2a) The cable for the drive uses 2 USB ports – but the external hard drive we brought (item 3) uses the same set-up, so we left one of the cables at home.

3) Wolverine ESP-5000 External Hard Drive with card reader – This 250 GB external hard drive has built-in card readers and a full-color screen.  So we can directly download, view and edit our photos here.  It also acts as a regular external drive so we can back up all our documents from the computer here. It was about $300 (thank you AMEX points) last year at B&H in NY.  And while it’s been discontinued, there are a lot of similar products available. So far this hasn’t gotten much use as we’re using the card reader on the netbook and backing up documents in Google Docs, so we’ll see if this lasts the full trip. Comes with a soft case 3b).

3a) Charging cable for the Wolverine drive. As I noted in 2a, above, this shares a two-USB data transfer cable with the Samsung DVD burner – this cable allows its battery to charge from the computer’s USB port and also doubles as the charging cable for our GoPro digital camera, which you’ll meet in the upcoming Photo Gear entry.

4) iPhone 3 – very generously bequeathed to us by my sister, Elisabeth. We only use it on wifi networks for checking internet and making Skype calls, but it’s an incredibly handy and discrete alternate to pulling out the netbook.  Plus we’re able to download apps and use them – I got a (questionably accurate) pedometer app so we could see how far we were hiking into town (~2.3 K).

4a) Charger for iPhone, which also charges the iPod Nano (item 5)

4b) Earbud headphones with a microphone for making Skype calls on the netbook and the iPhone. Came free with a Blackberry last year.

4c) Robot headphone splitter – another awesome present from my sister Elisabeth.  This allows us to both plug our headphones in and listen to the same device.

5) iPod Nano 16GB – so far it hasn’t gotten any use, but it’s small and I’ve had it for years so, what the heck. With the inevitable white headphones 5a).

6) Amazon Kindle – another amazing present, this one from our friend Kim. We had long debated whether we’d bring one of these on the trip and we would have been beating ourselves with giant, hard tortillas if we hadn’t.  We have a subscription to the NewYorker and get new issues every week, plus there are thousands of public domain books and (as Delphine noted earlier) library books available.  It’s amazing we don’t fight over this thing more often.  I did download the Kindle app on the netbook too, so we can both read the stuff in our accounts.  One of the greatest uses for the Kindle though, is travel books – Lonely Planet guides are all available on it, which saves us a huge amount of weight carrying them and inconvenience tracking them down in foreign countries. We will definitely replace this if something happens to it. Has its own 6a) charger.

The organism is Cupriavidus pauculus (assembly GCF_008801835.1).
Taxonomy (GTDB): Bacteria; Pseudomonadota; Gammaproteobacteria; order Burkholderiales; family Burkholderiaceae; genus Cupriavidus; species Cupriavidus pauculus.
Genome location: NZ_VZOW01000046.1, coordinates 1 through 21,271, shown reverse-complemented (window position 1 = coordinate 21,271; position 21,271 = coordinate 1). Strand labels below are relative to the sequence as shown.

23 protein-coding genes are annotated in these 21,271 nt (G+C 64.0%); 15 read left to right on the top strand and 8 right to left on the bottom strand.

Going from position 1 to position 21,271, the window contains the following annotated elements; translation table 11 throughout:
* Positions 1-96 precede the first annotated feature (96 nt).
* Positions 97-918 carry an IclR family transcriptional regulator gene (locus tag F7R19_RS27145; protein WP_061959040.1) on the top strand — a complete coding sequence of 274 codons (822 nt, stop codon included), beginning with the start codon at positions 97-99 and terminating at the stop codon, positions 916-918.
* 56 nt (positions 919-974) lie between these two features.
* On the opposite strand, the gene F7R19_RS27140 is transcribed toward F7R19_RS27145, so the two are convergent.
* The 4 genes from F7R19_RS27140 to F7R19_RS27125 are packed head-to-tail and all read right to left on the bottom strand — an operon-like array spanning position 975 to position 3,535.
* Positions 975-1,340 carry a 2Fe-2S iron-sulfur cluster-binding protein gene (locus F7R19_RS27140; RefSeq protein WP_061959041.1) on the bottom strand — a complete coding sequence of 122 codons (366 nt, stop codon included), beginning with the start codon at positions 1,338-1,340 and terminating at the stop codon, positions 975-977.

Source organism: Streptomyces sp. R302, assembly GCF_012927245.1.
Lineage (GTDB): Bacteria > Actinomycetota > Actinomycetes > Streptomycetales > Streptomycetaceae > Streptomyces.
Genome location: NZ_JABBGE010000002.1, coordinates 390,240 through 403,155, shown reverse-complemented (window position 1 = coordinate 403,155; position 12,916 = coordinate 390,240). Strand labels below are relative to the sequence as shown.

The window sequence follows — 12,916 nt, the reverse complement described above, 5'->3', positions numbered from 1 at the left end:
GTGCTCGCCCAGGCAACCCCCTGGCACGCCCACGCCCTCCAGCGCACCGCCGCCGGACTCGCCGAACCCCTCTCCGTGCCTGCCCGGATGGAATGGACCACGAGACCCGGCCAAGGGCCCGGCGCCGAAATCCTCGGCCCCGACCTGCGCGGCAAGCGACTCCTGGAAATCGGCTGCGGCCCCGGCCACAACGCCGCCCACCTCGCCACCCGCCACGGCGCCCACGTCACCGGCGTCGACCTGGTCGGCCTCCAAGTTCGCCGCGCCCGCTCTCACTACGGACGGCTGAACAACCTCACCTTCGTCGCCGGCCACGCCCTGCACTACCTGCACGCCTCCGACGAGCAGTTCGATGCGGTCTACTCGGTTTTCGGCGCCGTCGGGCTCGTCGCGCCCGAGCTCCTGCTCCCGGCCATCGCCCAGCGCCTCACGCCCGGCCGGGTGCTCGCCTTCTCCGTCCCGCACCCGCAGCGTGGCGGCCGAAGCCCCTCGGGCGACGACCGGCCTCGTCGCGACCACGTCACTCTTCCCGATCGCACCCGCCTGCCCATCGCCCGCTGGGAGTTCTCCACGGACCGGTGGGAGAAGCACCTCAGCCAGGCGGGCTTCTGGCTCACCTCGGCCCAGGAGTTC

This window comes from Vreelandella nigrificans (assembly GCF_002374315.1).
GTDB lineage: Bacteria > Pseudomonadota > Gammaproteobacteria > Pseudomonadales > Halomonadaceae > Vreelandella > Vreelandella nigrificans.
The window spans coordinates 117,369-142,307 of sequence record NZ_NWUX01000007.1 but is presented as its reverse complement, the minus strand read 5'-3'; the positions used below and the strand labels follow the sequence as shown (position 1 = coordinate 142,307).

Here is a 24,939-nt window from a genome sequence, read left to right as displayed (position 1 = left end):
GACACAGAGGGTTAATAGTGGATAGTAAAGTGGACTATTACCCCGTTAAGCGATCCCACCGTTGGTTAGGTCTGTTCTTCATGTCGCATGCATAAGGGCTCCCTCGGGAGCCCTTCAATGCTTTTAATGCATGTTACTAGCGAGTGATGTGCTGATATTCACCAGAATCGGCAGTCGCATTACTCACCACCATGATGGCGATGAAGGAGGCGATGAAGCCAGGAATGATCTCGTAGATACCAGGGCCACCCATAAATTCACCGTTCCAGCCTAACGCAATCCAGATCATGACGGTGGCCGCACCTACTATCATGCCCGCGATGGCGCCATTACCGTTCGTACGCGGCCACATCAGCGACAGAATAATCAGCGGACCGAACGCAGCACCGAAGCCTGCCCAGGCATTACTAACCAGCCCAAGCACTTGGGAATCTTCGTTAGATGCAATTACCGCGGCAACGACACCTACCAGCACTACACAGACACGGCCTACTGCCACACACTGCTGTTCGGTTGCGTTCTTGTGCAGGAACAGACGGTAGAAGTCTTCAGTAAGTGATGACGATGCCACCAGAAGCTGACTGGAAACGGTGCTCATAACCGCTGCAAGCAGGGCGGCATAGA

7) USB memory sticks – the best way to physically back-up files and safely store away from the computer.  We have a 4 GB and a 2GB.  The 4 GB was an incredibly cool gift from our friend Alan, who loaded it up with episodes of This American Life and RadioLab.

8 ) A cheap unlocked Nokia quad-band GSM phone – we used this with a pre-paid SIM card during our stay in Montreal and it was incredibly useful having a local phone during that hectic time.  We haven’t put a SIM in it in Mexico, but we’ll see if it makes sense in any of our other destinations.  $35 shipped from Amazon. With a somewhat bulky charger 8a).

9) Belkin Travel Surge Protector – three grounded outlets and two USB ports on the top means we can charge all our devices without worrying about questionable power as we travel. $25.

So that’s the lot. Let us know if you have any questions.  And please, if you have any suggestions on using or tweaking anything in this collection, drop a line.

4 Comments leave one →
  1. Wendy permalink
    October 25, 2011 10:44 pm

    I have a Kindle and I think it is possible for me to lend you books. I just have to figure out how. Standby and I’ll let you know, if you are interested.

    • mgfmatkin permalink*
      October 26, 2011 2:18 pm

      I just checked and some books are loanable, but the terms seem to vary. We only have one that can be loaned and it’s possible to loan it once for 14 days. I’m trying to figure out now how we can show the lists of books we have to one another. Any idea?

  2. October 25, 2011 11:22 pm

    Okay, this foot injury/not surfing thing is getting BAD. That’s a helluva lot of tech info you just put down. I will pray for you….

    xo M

  3. Charles Matkin permalink
    October 26, 2011 10:35 am

    I love my brother and new sister.